22nd July 2011
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One of the most controversial product launches ever - Final Cut Pro X.
This first part of a two part show takes you through the basics of FCP X and shows you how you can easily upgrade your iMovie of Final Cut Express skills.
Despite howls of criticism from the top end “broadcast” pro video editors, Apple have, in fact, released a stunning video editing app.
Final Cut Pro X is full of cutting edge features, wrapped up in an all new user interface, built to perform with full 64 bit support. If you don’t need the “missing” import and export features (and most people don’t), Apple have given iMovie and Final Cut Express users a brilliant and relatively affordable upgrade path.
The web has been awash with some (and some not so much) justified criticism of the latest flagship video editing package from Apple. However, these criticisms really only impact the top video editors in the Movie and TV industry - those who need to interwork with other industry professionals or use complex multi-cam rigs.
Most prosumer users, currently limited by iMovie or struggling with Final Cut Express, now have a valid upgrade path to the Pro level package.
Apple have built FCP X from the ground up with performance and capability in mind. Built on a full 64bit architecture, FCP X is extremely speedy and uses background processing for many tasks, allowing you to get on with editing.
The new interface is both simple and complex. Simple enough to allow you to get in and get on with some rudimentary editing, as well as allowing you to use its more complex features as and when required.
Add in some breathtaking new features such as Auditions, Audi Sync (my favourite), Auto Colour matching, drag and drop Retiming, full keyframe support, magnetic timeline... to name but a few, FCP X is the new foundation for the future of video editing.
This week’s tutorial takes you through the basics of FCP X explaining some of the core concepts behind it.
The tutorial also takes you through:
The second part of the show, to be released in two weeks, takes a look at some of the more advanced features.
|Final Cut Pro X||[2m 13s]|
|FCP X User Interface||[3m 9s]|
|Event Library||[2m 9s]|
|Project Library||[1m 33s]|
|FCP X Toolbar||[5m 28s]|
|Importing Media||[1m 45s]|
|Setting Up Import Preferences||[4m 25s]|
|Importing File Based Media||[6m 12s]|
|Adding Keywords||[2m 5s]|
|Importing from Camcorder||[3m 40s]|
|Using Camera Archives||[5m 25s]|
|Importing iMovie Projects||[2m 48s]|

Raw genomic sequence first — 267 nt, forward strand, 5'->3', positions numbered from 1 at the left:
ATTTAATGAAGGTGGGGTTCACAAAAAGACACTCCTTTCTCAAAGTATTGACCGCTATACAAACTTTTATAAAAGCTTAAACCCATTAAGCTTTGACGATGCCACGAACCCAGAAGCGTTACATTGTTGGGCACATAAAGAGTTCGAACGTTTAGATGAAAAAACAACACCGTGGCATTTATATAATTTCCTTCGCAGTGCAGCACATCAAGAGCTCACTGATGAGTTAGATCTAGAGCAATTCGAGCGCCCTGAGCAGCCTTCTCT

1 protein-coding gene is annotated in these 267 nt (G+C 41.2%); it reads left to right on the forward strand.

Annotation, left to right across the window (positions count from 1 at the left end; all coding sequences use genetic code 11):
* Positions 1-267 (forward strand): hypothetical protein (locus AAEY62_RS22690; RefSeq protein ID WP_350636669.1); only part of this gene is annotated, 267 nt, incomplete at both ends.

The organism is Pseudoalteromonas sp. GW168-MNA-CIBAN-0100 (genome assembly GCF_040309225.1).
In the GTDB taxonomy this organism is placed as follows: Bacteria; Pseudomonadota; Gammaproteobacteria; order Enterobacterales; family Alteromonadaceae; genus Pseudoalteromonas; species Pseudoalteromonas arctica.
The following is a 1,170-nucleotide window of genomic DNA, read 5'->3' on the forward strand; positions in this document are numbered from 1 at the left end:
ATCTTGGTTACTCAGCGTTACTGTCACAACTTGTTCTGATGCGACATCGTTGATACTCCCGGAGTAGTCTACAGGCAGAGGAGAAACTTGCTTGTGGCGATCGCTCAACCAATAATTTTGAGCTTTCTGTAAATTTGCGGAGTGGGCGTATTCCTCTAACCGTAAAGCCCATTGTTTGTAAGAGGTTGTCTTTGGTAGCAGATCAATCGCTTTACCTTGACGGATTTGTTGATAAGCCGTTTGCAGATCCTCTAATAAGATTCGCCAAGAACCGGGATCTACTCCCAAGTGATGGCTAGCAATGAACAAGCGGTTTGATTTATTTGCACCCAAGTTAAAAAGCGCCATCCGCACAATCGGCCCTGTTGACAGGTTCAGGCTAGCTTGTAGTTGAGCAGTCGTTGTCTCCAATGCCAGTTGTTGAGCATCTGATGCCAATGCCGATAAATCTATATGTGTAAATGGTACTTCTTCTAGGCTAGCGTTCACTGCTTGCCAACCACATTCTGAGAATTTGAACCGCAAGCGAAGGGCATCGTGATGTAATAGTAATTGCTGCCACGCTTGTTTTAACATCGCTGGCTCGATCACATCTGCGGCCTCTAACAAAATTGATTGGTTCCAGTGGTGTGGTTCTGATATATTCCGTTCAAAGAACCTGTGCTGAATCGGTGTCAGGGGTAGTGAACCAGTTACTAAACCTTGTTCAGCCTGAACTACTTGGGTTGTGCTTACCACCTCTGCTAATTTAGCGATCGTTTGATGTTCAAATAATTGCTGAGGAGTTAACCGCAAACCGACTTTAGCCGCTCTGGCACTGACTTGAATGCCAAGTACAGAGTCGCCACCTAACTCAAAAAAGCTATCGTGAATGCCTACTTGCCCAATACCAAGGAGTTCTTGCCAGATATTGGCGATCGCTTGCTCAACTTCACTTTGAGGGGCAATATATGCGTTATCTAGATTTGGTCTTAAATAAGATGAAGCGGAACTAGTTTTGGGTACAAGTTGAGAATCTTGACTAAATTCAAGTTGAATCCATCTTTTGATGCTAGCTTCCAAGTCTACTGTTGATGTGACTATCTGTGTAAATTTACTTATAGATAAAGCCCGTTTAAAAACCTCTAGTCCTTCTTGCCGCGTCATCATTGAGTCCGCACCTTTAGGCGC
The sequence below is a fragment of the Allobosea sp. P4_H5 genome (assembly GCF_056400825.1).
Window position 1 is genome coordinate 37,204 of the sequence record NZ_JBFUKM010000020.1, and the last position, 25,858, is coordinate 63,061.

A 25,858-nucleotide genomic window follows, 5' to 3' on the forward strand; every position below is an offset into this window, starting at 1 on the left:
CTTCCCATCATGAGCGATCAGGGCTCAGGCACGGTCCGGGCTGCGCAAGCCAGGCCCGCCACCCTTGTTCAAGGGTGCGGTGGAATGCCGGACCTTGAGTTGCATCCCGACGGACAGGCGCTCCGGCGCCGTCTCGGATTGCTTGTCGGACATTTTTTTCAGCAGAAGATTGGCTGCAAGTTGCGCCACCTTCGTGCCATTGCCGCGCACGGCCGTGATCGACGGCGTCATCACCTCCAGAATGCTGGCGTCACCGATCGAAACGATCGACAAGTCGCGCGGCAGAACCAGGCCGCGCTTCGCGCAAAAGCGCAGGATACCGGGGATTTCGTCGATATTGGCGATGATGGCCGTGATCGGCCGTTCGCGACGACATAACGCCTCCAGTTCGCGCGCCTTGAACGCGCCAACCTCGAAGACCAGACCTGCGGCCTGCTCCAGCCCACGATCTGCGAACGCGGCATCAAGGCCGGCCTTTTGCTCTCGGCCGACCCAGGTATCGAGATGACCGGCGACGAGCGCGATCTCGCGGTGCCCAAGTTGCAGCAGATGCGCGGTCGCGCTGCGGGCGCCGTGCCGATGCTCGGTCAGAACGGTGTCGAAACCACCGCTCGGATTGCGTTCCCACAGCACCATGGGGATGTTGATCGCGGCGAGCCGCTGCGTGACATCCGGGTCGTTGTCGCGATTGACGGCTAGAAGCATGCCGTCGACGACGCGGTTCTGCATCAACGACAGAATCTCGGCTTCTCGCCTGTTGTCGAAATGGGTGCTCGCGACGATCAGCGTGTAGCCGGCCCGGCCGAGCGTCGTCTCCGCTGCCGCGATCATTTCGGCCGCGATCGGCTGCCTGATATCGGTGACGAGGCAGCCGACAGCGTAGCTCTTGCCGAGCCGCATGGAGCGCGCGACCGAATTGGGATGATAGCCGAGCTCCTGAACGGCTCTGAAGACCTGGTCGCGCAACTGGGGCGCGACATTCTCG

|Creating A New Project||[2m 30s]|
|Viewing Clips||[1m 59s]|
|Selecting Ranges in Clips & Adding to Storyline||[4m 34s]|
|Trimming Clips in the Storyline||[4m 13s]|
|Basic Audio Editing||[2m 20s]|
|Wrap Up||[1m 28s]|
Following on from the previous episode, this week I take a look at some of the editing features in ScreenFlow v5.
ScreenFlow v5 allows you to capture, edit, export and distribute video, all from a single application. Although primarily optimised for screencasts, ScreenFlow can handle most types of video projects.
ScreenFlow has been my tool of choice for creating screencasts since it was first released. Although optimised for screencast creation, it's actually a very competent and fully featured video editor, suitable for many different types of video production.
This week takes you through some of the first principles of the latest version of ScreenFlow - the recently released ScreenFlow 5.
This third and final part of a short series takes you through the basics of iMovie from scratch.
In this week's tutorial I take you through some of the more advanced aspects of iMovie including the different types of connected clips and special effects available. It's really easy to create some very impressive results with iMovie.
This second part of a short series takes you through the basics of iMovie from scratch, and follows on from last week by taking a look at creating your own movie projects.
iMovie has seen a lot of changes over the past few years, but the current version is the most advanced yet.
This first part of a short series takes you through the basics of iMovie from scratch, and leads off with a look at creating trailers - short, professionally produced videos with a punch.
I also take a look at a brand new feature for iMovie - iMovie Theater - a way to distribute yor clips and videos via iCloud to all your Macs, iOS devices and Apple TV.
Plex is a complete solution for local and online media. It's been a couple of years since I abandoned Plex and stuck with a rigid 100% Apple solution for my media playback, the main issue being playing content on the AppleTV.
However, recent developments in the Plex ecosystem has caused my to re-evaluate my stance and convinced me to return to Plex. Boy, has it changed and improved! Plus, it's now possible to configure your Apple TV to access your Plex Library, along with virtually every other device.
In this show, I take you through digitising personal media such as DVDs and Blu-Rays in preparation for creating your digital media library in Plex. I also demonstrate installing the Plex Media Server, and take a brief look at configuring your Plex Media Server and using various clients for playback.
ScreenFlow v4.0 has recently been released with some great new features added to an already outstanding package.
This week's update show takes you through some of the top level new features, plus some additional hints and tips on how to make spectacular screencasts. I also take a look at using Keynote to create sophisticated animations and use the new Chroma Key feature in ScreenFlow to incorporate them into your ScreenFlow projects.